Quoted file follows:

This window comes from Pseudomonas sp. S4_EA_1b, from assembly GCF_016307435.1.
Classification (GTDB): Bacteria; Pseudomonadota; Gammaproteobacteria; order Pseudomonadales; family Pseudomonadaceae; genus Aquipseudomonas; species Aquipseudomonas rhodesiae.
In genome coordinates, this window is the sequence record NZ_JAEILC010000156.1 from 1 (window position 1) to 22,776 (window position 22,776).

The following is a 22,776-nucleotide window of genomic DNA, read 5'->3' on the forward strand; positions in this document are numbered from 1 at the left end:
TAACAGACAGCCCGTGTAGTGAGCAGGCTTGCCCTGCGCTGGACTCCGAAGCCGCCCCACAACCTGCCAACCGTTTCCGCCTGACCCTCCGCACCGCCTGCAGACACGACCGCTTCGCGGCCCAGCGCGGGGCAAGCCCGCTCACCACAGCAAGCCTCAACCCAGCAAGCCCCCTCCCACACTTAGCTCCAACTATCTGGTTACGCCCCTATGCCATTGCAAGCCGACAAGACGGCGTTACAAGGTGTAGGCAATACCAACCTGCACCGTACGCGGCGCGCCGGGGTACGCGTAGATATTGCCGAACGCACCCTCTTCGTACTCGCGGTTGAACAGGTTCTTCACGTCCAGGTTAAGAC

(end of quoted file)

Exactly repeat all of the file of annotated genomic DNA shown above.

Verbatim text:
This window comes from Pseudomonas sp. S4_EA_1b, from assembly GCF_016307435.1.
Classification (GTDB): Bacteria; Pseudomonadota; Gammaproteobacteria; order Pseudomonadales; family Pseudomonadaceae; genus Aquipseudomonas; species Aquipseudomonas rhodesiae.
In genome coordinates, this window is the sequence record NZ_JAEILC010000156.1 from 1 (window position 1) to 22,776 (window position 22,776).

The following is a 22,776-nucleotide window of genomic DNA, read 5'->3' on the forward strand; positions in this document are numbered from 1 at the left end:
TAACAGACAGCCCGTGTAGTGAGCAGGCTTGCCCTGCGCTGGACTCCGAAGCCGCCCCACAACCTGCCAACCGTTTCCGCCTGACCCTCCGCACCGCCTGCAGACACGACCGCTTCGCGGCCCAGCGCGGGGCAAGCCCGCTCACCACAGCAAGCCTCAACCCAGCAAGCCCCCTCCCACACTTAGCTCCAACTATCTGGTTACGCCCCTATGCCATTGCAAGCCGACAAGACGGCGTTACAAGGTGTAGGCAATACCAACCTGCACCGTACGCGGCGCGCCGGGGTACGCGTAGATATTGCCGAACGCACCCTCTTCGTACTCGCGGTTGAACAGGTTCTTCACGTCCAGGTTAAGAC